Star Wars: The Last Jedi (Cert 12A)
US (2017) Dir. Rian Johnson
It’s been two years since the Star Wars franchise was resumed with The Force Awakens, during which time we saw a prequel in the form of the adjunct Rogue One that came in between the prequels and the original series that began 40 years ago this year! Scary age admission – I was there at the beginning!
Now, the story continues with The Last Jedi, picking up where The Force Awakens left off with Rey (Daisy Ridley) having found the reclusive Luke Skywalker (Mark Hamill) on the remote planet Ahch-To to encourage him to help the Resistance in their battle against the First Order. Luke however is reluctant, claiming his Jedi days are over and he wants to be left alone to die in peace, but in sensing the Force in Rey, Luke has a change of heart at agrees to teach Rey how to harness her powers.
Meanwhile the Resistance launches an audacious attack on the First Order, fronted by Poe Dameron (Oscar Isaac) and BB-8, succeeding in causing some significant damage to their fleet but at the cost of many lives of their own fighters, for which Poe is demoted by General Leia (Carrie Fisher). When the First Order retaliates, Leia is hospitalised and her replacement Vice-Admiral Amilyn Holdo (Laura Dern), immediately clashes with Poe over her passive tactics.
Elsewhere Finn (John Boyega) awakens from his medical stasis just as the Resistance craft is struck. Wanting to find Rey, he plans to slip out unnoticed but is spotted by maintenance engineer Rose Tico (Kelly Marie Tran), whose sister was killed during the Poe-led attack mission earlier. Thinking Finn is a deserter, Rose tries to report him but Finn is able to get her onside and with Poe’s help, they hatch a plan to infiltrate the First Order ship and hack their weapons.
Three paragraphs of plot recap may seem like a blow-by-blow retelling the whole film but this barely scratches the surface of the story and we haven’t even talked about nominal villain Kylo Ren (Adam Driver) and his emotional instability in being whopped by Rey in the previous film, and their apparent telepathic connection via the Force, not to mention his struggle to keep on the right side of Supreme Leader Snoke (Andy Serkis).
At 152 minutes long – that’s 2 hours 32 minutes in old money – there is a lot of time to be filled and Rian Johnson certainly does that, keeping us on our toes throughout with either stupendous action sequences or shocking story twists and swerves. If you thought “Luke, I am your father” was a big moment (and it was) Johnson throws in half a dozen more, each one building to one emotional crescendo after another that should touch and stir even the hardest of hearts.
By splitting the focus across three separate arcs – four if you count Kylo Ren and his feud of sorts with the obnoxious General Hux (Domhnall Gleeson) over who has Snoke’s favour, it gives each of the participants a chance to shine without being overshadowed by the others, avoiding the arguments and disputes about the spotlight being shined on the wrong person. It also affords the scenarios to set their own tempos and build to their logical conclusions while creating a nice ebb and flow it the pace ahead of the ultimate thundering climax.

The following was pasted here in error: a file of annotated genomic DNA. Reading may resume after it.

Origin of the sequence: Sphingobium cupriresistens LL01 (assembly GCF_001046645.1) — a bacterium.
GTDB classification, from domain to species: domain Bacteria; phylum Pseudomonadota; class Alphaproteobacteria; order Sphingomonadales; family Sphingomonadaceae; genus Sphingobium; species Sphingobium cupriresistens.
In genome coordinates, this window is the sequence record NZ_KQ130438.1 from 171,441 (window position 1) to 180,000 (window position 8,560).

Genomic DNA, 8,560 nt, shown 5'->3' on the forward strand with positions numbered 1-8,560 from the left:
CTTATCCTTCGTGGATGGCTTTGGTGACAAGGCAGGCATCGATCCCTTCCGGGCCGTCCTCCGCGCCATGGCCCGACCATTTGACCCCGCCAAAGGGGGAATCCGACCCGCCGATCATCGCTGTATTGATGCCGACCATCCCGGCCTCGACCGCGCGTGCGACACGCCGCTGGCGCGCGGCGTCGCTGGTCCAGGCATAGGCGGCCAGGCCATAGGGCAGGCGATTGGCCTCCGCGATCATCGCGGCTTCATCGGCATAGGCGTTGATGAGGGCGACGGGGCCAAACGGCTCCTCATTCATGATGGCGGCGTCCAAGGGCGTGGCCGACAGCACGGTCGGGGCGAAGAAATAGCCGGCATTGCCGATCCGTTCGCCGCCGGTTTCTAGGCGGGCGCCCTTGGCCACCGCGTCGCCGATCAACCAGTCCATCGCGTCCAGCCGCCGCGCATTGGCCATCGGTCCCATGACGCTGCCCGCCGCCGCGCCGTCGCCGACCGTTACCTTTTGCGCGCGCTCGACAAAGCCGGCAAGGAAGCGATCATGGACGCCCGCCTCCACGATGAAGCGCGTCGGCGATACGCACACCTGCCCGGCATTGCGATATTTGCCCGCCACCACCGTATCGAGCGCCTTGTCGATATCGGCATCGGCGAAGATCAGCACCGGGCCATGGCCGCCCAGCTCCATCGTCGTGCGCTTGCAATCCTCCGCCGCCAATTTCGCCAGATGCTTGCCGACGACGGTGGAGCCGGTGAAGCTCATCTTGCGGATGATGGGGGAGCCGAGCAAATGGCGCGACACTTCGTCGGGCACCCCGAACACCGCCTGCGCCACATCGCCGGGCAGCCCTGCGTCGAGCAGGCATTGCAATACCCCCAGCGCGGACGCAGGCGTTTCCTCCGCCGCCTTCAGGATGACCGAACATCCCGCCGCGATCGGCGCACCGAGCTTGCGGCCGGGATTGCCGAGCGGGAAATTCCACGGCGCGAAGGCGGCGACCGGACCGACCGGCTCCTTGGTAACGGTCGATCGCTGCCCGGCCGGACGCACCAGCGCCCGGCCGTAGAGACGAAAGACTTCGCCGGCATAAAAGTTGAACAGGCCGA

The caveat is that the central cadre of new heroes have yet to work together thus haven’t been given a chance to gel as a group like their legendary predecessors did. Perhaps this will be addressed in Episode XI but for now, they each undertake their own missions – similar to Empire Strikes Back. In fact, there are a few more parallels between the two films with Rey off on her on Jedi training and Luke assuming the Yoda role and Kylo Ren and Snoke is almost Darth Vader & the Emperor Part II as well as the location setting of the ice planet in the final act.
Humour plays a big part of this film but not overwhelmingly so, much of it naturally courtesy of BB-8 along with the hamster-bird hybrid newcomers the Porgs, which are cute and hilarious but not really essential to the plot. As mentioned earlier a new face joins the fray in Rose, another feisty female to add to the increasing quota of leading ladies making their presence felt in the Star Wars diegesis. She’s less feisty than Rey and without a definite personal direction but a worthy addition to the cause.
For many though this will be about being reunited with the old favourites from yesteryear, especially Luke who was largely absent from The Force Awakens, and without spoiling anything, expect to see some other familiar faces pop up too. One thing that can’t go unmentioned is the added poignancy behind watching Carrie Fisher – who gets a tribute credit at the end – the dialogue in one scene being tragically prescient.
You know already that visually this is going to be a spectacle and Johnson certainly doesn’t disappoint on that front, but he isn’t beholden to CGI, relying on practical effects and real location settings for a more tactile sensation for the viewer. His script may show little progression and development for the main characters but as the second part of a trilogy, what Johnson has done is tie up the loose ends from the first film whilst setting the path for the next, which has endless possibilities, based on how this one ends.
The Last Jedi may not have been written by George Lucas but it is pure Star Wars with a modern sensibility to make it feel fresh and relevant. Rian Johnson’s emotional thrill ride has bridged the gap between the two eras of Star Wars, maybe for the last time, giving the current audience their own heroes to root for, whilst assuring us oldies (especially this emotional old fool) that the saga is in safe hands, which he does superbly.
Rating – **** ½
Man In Black